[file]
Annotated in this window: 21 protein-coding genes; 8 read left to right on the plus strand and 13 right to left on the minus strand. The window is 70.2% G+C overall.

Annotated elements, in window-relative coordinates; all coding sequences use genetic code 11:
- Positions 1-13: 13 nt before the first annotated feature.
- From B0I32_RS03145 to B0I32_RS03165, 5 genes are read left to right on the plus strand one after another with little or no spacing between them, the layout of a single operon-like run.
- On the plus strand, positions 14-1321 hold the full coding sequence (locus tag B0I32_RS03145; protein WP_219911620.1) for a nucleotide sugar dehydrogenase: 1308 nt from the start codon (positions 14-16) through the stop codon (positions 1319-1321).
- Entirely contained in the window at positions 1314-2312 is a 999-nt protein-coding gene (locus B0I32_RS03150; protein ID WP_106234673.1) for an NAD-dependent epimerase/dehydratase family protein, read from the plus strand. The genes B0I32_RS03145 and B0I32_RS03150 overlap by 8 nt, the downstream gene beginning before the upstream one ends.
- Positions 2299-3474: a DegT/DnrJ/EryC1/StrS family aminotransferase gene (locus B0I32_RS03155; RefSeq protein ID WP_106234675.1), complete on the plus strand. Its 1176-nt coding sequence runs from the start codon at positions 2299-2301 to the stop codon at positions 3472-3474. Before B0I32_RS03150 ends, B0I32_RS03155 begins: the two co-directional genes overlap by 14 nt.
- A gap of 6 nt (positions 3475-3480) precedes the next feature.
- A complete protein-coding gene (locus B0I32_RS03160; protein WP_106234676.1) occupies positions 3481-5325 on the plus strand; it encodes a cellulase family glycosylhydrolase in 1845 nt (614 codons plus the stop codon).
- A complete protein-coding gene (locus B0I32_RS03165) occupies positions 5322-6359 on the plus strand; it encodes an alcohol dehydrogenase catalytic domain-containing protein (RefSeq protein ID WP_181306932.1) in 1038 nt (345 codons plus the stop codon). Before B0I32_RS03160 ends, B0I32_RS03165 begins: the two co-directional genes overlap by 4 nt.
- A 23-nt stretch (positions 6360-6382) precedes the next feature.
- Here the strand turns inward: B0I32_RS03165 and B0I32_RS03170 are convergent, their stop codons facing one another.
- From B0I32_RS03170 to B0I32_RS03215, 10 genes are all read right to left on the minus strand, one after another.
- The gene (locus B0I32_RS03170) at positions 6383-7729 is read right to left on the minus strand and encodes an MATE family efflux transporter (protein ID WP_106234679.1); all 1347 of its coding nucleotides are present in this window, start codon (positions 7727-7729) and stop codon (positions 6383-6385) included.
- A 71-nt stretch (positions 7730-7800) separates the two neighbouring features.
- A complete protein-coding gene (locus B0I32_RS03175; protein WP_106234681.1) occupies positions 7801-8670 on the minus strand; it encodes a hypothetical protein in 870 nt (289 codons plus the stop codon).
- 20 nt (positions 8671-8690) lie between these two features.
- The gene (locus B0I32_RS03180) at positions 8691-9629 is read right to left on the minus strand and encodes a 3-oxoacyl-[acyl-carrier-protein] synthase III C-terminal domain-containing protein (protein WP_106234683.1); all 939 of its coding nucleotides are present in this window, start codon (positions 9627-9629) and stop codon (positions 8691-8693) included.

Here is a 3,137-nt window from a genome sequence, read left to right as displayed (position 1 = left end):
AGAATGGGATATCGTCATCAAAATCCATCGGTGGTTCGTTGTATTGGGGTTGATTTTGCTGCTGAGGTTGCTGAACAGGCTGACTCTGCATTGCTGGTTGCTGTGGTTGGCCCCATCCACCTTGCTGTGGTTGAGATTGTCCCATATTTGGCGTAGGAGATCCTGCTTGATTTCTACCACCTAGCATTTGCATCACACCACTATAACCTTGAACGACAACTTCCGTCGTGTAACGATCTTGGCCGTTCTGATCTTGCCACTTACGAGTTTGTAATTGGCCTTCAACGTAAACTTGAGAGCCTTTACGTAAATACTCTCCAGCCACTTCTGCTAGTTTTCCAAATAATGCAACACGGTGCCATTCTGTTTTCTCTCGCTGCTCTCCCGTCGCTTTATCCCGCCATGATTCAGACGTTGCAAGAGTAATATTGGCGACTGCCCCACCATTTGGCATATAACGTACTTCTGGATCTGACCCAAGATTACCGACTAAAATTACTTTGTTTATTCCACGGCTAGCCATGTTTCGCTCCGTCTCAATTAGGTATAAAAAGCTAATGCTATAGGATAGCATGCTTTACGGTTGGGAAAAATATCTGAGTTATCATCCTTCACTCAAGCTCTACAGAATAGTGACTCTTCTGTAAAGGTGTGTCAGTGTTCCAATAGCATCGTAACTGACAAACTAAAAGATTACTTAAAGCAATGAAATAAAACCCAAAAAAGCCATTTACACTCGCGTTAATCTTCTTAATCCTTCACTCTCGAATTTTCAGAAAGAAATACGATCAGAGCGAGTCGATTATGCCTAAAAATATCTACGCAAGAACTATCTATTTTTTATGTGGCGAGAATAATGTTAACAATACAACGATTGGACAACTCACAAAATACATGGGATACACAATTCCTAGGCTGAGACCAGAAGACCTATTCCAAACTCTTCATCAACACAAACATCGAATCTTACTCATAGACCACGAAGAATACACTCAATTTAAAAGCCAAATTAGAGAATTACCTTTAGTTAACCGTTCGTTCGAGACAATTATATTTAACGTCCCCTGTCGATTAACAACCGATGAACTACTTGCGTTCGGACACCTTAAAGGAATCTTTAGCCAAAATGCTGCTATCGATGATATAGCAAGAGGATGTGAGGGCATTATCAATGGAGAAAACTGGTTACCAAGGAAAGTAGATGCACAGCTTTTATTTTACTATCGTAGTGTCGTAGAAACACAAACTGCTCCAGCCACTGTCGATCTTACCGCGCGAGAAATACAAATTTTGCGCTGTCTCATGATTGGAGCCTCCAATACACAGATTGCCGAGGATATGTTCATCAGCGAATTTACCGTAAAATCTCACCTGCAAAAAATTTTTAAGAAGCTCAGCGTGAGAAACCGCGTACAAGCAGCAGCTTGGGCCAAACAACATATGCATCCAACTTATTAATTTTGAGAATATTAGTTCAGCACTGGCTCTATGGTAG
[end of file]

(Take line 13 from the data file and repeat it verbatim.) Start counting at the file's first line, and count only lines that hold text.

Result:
- From B0I32_RS03170 to B0I32_RS03215, 10 genes are all read right to left on the minus strand, one after another.